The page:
The Sons of the Revolution in the State of New York, Inc. are set to commemorate the birthday of Frederick Samuel Tallmadge, the second President of the Sons of the Revolution in the State of New York, whose generosity enabled the Society to acquire Fraunces Tavern in 1904, at Fraunces Tavern Museum, on Monday, January 27th. [Read more…] about Frederick Tallmadge, Battle of Golden Hill Event in NYC
Following the capture of British forces by the allied armies of France and America, at Yorktown, Virginia, in the fall of 1781, the Continental Northern Army returned to the Hudson Highlands. The destruction of the principal British army in the field in the South broke England’s will to continue the struggle.
In the fall of 1782, near New Windsor, 7,500 Continental Army soldiers built a city of 600 log huts. Along with some of their family members, they braved the winter and kept a wary eye on the 12,000 British troops in New York City, just 60 miles away. [Read more…] about New Windsor Cantonment Celebrating Washington’s Birthday
Fort Ticonderoga has announced their next Winter Quarters living history event, Preparing for the Coming Campaign has been set for Saturday, January 18, 2020. The event will bring to life the story of American soldiers at Ticonderoga in the year 1777 as they prepare for a British attack. [Read more…] about Winters Quarters Programs at Fort Ticonderoga
On April 18, 1775, Paul Revere rode to Lexington, Massachusetts to spread the alarm that the Regulars were marching. Revere made several important rides between 1774 and 1775, including one in September 1774 that brought the Suffolk Resolves to the First Continental Congress in Philadelphia.
So why is it that we remember Paul Revere’s ride to Lexington and not any of his other rides?
New York State Museum Cultural Resource Survey Program (CRSP) archaeologists Barry Dale, Aaron Gore, and Steve Moragne will speak on excavations they led of prehistoric and colonial remains adjacent to the historic Lake George Million Dollar Beach. [Read more…] about Lake George Archeology Digs Subject of Barroom Talk
Yet during the last world war (let’s hope it was the last), followers of Hitler and Mussolini populated the North Country. [Read more…] about Adirondack World War 2 POW Labor Camps
This week’s guest on The Historians Podcast is Marty Brounstein, author of Two Among the Righteous Few: A Story of Courage in the Holocaust. The book tells the story of Frans and Mien Wijnakker, two Dutch Christians who sheltered Dutch Jews in World War II. [Read more…] about A Story from the Holocaust in Holland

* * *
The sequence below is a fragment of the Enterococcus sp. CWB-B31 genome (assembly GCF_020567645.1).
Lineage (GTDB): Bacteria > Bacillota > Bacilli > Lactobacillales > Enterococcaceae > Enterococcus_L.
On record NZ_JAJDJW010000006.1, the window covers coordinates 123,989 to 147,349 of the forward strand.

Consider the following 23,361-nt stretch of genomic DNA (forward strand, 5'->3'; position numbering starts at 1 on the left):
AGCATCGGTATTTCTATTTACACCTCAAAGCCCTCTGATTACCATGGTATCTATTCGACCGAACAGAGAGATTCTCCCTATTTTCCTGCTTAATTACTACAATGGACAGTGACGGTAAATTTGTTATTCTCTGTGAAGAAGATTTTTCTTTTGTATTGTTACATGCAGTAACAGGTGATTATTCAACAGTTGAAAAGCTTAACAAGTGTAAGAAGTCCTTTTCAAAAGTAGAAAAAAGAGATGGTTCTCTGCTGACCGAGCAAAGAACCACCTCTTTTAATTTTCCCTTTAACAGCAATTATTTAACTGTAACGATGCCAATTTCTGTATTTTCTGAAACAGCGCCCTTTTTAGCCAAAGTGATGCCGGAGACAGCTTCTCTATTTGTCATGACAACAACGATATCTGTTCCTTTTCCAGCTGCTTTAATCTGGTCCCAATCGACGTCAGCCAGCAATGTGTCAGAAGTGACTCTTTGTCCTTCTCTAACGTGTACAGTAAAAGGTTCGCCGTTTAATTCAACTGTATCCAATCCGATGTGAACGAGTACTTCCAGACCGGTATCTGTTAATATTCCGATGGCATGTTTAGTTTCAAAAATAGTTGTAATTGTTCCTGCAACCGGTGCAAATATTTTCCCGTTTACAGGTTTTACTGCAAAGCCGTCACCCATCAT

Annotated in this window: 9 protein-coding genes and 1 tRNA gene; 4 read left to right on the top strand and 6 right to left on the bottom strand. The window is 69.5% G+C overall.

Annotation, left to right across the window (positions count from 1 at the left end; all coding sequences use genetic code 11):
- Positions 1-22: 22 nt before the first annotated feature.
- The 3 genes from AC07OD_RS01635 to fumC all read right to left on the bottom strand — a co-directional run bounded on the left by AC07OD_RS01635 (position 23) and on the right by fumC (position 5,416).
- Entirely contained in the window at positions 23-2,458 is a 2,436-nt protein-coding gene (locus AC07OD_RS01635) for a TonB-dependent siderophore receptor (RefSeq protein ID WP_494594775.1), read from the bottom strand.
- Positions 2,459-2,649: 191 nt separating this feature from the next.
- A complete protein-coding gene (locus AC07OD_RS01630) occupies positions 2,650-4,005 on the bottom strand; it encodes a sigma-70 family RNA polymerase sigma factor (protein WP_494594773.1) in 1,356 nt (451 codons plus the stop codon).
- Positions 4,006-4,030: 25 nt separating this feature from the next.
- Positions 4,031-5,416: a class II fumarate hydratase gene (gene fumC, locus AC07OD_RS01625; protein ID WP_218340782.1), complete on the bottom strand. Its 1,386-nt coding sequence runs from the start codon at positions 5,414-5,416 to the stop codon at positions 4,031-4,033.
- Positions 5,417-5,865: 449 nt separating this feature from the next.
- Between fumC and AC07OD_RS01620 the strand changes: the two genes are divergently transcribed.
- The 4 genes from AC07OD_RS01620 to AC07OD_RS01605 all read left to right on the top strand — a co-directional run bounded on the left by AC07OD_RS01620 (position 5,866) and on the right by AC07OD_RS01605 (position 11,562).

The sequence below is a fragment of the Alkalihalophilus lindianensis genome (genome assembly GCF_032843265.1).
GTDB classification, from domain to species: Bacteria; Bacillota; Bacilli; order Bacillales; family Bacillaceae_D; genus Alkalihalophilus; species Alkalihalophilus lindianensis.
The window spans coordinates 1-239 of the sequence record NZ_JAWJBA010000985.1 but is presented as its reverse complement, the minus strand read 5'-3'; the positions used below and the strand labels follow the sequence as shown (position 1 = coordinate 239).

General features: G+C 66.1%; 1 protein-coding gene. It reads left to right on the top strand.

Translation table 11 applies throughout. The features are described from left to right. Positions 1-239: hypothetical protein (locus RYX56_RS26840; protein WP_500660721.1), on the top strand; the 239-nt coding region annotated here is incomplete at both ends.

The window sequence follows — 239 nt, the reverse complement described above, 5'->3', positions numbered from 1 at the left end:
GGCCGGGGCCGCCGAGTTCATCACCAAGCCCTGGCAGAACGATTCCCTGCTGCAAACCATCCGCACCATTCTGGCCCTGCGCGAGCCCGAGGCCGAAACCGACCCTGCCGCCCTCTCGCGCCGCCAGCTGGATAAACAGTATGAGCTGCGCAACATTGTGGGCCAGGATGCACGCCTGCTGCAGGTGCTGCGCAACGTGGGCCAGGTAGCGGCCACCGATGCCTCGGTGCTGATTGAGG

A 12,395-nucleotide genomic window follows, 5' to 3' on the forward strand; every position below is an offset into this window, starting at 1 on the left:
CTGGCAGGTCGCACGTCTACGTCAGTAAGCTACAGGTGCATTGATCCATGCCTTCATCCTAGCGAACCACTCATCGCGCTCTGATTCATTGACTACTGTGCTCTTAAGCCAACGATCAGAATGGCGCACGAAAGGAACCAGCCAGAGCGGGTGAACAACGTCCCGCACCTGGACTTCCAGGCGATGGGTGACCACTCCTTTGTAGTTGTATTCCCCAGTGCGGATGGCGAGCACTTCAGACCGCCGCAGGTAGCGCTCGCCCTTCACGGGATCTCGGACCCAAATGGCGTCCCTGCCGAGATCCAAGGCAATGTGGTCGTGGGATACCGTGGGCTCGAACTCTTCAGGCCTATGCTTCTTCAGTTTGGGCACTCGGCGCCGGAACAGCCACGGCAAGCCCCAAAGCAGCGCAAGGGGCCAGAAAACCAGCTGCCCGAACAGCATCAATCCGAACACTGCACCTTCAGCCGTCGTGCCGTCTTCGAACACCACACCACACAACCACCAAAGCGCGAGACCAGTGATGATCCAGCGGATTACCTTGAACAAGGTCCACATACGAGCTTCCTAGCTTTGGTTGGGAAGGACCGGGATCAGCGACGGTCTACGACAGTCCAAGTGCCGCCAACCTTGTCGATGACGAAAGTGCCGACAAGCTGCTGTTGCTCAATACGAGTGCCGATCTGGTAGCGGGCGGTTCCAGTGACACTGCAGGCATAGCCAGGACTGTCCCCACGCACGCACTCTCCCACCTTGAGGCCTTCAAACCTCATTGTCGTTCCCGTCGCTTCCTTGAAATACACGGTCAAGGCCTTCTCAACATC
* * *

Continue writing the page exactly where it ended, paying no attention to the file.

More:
When Halley’s comet, that star with the quetzal’s tail, flared across Mexican skies in 1910, it heralded not only the centennial of Independence, but a deeply transformative episode, the Revolution launched by Francisco I. Madero on November 20, what Javier Garciadiego calls “the true beginning of a process, the birth of the modern Mexican state.” The great chorus of Mexican historians agree. And yet, almost unknown and curious as it may sound, a vital taproot of this revolution lies in the Burned-Over District of New York State. [Read more…] about The Burned-Over District and Mexican Revolution
Among the finest Christmas seasons in America’s long history took place in 1945. We’re constantly bombarded with how special the holidays are, so it’s tough for any one year to stand out as extra special, but 1945 makes the list.
Events across the Adirondacks that year epitomized the nation’s attitude. Surprisingly, it wasn’t all about celebrating, even though the most destructive war in history had just ended a few months earlier. We often mumble mindlessly that we’re proud to be Americans. But the first post-World War II Christmas was the real deal, worthy of the word “pride.” [Read more…] about Remembering The Christmas of 1945 in Northern NY
James Eldridge Quinlan’s History of Sullivan County is generally regarded as one of the most thorough and entertainingly written local histories. Published in 1873, Quinlan’s history is the undisputed bible of Sullivan County’s past, and yet it is not without its shortcomings. Some have criticized what they view as his selective exclusion of material – he does not, for instance, write much about the Civil War, and it has been said that this was because he was a Copperhead, or a southern sympathizer. And each year in March, Women’s History Month, we are reminded that he afforded minimal space in his writings to the women of the era.
That makes the few women he does write about stand out even more than they might otherwise, and no woman receives greater praise from Quinlan than Phebe Reynolds Drake. [Read more…] about Phebe Reynolds Thwarts The Tories